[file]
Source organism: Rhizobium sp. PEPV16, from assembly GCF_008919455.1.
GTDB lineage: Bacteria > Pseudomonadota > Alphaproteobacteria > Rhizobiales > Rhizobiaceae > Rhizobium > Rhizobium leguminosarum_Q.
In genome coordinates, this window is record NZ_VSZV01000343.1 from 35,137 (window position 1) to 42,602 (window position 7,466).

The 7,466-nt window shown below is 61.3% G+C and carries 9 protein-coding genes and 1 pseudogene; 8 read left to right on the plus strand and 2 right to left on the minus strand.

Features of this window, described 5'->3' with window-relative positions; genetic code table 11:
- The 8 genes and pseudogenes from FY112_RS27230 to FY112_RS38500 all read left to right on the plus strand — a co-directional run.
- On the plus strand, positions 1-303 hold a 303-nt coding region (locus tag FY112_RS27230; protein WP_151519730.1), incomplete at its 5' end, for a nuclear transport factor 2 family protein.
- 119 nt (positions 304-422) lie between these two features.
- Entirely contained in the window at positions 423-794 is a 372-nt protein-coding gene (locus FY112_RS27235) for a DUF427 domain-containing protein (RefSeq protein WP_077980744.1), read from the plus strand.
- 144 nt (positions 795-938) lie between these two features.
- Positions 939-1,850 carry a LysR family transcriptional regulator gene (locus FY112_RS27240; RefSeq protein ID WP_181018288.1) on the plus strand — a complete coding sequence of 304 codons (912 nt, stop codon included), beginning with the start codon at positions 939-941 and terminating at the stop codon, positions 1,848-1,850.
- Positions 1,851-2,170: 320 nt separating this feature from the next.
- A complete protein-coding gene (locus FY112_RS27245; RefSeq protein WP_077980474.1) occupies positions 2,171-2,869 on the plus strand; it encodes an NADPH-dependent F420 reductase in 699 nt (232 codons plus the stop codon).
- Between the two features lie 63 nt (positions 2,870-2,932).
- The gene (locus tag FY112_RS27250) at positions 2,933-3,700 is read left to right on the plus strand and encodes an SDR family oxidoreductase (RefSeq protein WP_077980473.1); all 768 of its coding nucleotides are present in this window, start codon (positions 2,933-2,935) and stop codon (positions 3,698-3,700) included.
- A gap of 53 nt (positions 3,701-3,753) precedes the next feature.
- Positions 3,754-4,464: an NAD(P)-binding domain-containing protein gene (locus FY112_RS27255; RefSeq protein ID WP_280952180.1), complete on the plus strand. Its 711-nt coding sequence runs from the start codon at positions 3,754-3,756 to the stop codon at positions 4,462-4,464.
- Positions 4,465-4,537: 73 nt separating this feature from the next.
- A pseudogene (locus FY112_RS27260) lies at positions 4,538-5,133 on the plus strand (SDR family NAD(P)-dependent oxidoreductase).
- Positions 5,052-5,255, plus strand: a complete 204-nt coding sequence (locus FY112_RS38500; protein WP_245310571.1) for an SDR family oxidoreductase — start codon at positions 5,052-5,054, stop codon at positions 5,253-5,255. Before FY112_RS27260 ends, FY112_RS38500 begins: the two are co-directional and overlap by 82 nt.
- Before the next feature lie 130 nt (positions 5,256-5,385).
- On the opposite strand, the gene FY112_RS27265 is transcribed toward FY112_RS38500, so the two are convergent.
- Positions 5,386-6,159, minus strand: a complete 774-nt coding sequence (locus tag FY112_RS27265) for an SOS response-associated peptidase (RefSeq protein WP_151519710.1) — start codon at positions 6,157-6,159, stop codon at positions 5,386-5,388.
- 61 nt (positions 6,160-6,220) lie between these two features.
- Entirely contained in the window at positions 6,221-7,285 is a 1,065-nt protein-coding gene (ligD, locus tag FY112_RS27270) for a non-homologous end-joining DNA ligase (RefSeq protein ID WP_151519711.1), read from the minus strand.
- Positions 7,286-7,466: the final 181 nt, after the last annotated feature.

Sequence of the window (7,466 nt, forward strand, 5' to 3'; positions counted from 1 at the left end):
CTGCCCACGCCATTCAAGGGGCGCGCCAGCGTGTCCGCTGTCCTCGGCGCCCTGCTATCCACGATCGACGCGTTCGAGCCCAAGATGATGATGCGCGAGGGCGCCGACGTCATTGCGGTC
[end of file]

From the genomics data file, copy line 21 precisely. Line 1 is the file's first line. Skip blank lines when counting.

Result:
- Before the next feature lie 130 nt (positions 5,256-5,385).